But I want to suggest that in fact if you revisit the events of early 2011, a period of great uncertainty in the region, when friendly regimes were falling from power, Mubarak most notably, but not only Mubarak. It also was important to recall that the first indications of uprisings in Yemen, Bahrain and Syria also first materialized in February and early March, that Saudi Arabia was deeply anxious and certain about what its own political future was vis-a-vis its regional neighbors. And in fact, it in responded with alarm.

I had a piece that appeared at Foreign Policy that made the case that there was a deep sense of anxiety that had settled in over Riyadh and that they were acting with some sense of desperation and trying to both preempt mobilization at home, as well as to figure out what was going on in the rest of the region. And yes, I was one of the early proponents of Saudi Arabia as a counterrevolutionary force. I'll come back to that, thinking regionally. But I think just as important is, how did Saudi Arabia handle its domestic affairs, and why was there no mass political mobilization?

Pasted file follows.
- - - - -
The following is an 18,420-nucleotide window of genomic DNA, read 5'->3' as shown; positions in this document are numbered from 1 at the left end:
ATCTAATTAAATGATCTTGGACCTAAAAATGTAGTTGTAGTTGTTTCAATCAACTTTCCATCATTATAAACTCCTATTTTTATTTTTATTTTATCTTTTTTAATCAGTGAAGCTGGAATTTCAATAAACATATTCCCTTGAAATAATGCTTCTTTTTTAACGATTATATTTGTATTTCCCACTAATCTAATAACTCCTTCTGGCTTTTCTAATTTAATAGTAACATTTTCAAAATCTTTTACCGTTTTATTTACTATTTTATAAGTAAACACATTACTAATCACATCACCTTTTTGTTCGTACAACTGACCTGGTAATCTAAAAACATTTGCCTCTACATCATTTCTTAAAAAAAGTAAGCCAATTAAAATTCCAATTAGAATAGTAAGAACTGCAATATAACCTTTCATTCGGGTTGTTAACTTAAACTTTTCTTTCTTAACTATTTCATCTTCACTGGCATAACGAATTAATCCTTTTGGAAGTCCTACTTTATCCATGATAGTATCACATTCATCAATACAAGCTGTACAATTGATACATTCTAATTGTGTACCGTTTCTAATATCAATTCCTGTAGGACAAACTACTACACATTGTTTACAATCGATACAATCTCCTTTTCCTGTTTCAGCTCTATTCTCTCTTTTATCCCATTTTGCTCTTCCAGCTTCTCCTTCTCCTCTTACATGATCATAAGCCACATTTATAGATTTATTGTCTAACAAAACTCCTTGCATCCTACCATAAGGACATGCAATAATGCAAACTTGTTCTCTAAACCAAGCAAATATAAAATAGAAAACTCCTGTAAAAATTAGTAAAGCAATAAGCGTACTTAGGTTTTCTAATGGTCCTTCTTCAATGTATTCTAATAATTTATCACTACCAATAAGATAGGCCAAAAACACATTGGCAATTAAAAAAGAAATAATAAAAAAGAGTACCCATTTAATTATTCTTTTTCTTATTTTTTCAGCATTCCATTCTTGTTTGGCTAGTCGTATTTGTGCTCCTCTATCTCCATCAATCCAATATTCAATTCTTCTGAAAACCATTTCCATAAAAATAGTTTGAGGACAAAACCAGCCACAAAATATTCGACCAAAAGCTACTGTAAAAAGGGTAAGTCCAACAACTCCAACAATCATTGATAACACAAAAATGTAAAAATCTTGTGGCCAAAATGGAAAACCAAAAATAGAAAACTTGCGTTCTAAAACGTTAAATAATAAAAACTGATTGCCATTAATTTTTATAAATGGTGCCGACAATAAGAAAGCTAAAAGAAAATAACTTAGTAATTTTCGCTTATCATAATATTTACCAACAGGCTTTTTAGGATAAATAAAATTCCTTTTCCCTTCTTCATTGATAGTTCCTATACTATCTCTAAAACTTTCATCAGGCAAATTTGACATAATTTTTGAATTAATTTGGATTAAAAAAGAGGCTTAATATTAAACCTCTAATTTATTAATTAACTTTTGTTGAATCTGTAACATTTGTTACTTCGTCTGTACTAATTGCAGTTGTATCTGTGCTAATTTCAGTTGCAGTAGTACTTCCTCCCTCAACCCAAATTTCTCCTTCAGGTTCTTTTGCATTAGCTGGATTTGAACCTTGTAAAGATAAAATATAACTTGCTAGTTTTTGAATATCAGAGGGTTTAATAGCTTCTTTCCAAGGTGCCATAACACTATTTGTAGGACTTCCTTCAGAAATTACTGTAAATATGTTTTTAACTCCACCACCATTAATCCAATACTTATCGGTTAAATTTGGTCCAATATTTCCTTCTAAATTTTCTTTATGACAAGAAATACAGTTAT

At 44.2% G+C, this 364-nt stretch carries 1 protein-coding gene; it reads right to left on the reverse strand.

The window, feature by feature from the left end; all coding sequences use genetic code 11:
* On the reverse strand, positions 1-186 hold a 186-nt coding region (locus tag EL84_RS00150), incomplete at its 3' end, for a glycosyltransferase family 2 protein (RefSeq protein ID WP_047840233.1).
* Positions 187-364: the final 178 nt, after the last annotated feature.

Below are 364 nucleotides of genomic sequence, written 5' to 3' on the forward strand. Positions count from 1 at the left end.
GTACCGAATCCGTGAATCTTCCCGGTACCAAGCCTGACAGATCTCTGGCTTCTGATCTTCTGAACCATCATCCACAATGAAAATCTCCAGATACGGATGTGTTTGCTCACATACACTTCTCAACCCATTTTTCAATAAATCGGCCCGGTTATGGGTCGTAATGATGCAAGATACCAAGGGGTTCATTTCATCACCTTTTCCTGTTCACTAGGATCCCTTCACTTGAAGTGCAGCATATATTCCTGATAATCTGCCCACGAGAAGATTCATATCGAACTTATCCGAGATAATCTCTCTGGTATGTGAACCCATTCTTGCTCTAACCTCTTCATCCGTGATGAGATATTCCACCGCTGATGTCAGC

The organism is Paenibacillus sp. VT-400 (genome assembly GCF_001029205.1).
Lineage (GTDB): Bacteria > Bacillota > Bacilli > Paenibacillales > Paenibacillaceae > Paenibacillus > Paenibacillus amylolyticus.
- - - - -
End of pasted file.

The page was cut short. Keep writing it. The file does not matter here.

Greg outlined what I think are the key points in terms of its instrumental approach to dealing with domestic crisis and the possibility of political ferment: money, patronage, the mobilization of Islam in important ways, and also the ways it moved Saudi domestic pieces on the chessboard. The al-Saud have historically demonstrated nothing if they're not masters of dividing and pitting various domestic constituencies against one another.